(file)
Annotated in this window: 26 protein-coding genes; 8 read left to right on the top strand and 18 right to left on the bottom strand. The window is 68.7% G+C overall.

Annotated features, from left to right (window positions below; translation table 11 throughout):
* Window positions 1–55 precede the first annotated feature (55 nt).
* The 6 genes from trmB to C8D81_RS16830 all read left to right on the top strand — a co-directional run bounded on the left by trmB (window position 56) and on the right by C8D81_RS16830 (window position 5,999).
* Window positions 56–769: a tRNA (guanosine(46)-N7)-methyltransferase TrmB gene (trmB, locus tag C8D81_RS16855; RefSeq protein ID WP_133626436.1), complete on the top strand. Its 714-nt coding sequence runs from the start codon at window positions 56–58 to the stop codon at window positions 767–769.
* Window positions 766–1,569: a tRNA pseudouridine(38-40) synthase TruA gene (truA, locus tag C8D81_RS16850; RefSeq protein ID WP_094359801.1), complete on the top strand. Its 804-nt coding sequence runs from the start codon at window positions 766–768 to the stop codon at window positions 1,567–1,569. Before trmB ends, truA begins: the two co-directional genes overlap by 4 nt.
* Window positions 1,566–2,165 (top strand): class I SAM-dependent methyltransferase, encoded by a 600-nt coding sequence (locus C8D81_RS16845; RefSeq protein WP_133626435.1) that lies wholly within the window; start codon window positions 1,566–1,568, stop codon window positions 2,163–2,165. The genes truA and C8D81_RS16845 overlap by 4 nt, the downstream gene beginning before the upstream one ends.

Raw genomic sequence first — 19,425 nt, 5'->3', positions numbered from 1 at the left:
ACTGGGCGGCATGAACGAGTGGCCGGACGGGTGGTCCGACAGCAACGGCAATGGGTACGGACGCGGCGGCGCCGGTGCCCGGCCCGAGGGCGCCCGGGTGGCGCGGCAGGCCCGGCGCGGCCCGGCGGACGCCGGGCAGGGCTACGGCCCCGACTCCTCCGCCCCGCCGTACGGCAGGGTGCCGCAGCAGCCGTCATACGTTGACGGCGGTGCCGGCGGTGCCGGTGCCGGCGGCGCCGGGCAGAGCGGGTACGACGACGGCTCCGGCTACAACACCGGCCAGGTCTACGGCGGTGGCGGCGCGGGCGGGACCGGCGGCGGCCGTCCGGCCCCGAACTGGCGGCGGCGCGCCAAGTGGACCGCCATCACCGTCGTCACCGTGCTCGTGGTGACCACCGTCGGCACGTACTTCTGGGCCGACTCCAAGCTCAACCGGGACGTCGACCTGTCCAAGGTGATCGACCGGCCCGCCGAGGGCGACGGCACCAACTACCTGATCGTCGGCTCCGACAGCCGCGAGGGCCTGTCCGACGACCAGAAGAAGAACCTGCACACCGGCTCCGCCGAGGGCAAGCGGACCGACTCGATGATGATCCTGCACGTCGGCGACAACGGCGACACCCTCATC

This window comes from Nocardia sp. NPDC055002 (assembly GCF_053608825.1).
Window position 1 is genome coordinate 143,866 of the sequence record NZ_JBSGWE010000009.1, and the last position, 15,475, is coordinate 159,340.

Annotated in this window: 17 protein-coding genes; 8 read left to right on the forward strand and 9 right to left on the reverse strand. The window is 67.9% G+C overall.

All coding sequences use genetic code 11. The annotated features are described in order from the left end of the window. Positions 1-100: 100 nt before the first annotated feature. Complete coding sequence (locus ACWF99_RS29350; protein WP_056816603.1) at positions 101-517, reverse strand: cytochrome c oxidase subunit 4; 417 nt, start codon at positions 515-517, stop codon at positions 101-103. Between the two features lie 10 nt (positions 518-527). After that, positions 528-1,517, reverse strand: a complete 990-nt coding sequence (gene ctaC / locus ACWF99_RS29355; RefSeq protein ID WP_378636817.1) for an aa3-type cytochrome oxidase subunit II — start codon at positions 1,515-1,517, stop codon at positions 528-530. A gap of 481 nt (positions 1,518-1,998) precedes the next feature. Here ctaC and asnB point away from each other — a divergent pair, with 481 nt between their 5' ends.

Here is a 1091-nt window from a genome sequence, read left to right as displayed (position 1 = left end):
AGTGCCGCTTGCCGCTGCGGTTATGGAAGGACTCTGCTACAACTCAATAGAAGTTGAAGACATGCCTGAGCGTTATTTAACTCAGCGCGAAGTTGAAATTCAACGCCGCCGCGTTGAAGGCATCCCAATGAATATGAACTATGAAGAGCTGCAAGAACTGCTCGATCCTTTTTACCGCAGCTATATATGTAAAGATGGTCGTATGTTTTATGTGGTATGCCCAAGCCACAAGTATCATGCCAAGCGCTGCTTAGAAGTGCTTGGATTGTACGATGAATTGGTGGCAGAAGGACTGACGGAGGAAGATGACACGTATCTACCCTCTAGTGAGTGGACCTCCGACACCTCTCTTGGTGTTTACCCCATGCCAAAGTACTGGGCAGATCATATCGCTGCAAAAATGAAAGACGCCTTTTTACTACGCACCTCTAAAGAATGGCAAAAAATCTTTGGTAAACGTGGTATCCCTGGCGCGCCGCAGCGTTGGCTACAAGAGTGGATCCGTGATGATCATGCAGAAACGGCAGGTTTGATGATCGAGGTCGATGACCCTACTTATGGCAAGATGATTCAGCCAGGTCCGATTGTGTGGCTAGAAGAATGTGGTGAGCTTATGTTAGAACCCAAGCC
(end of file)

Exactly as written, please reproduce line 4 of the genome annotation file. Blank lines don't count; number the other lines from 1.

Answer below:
* The 6 genes from trmB to C8D81_RS16830 all read left to right on the top strand — a co-directional run bounded on the left by trmB (window position 56) and on the right by C8D81_RS16830 (window position 5,999).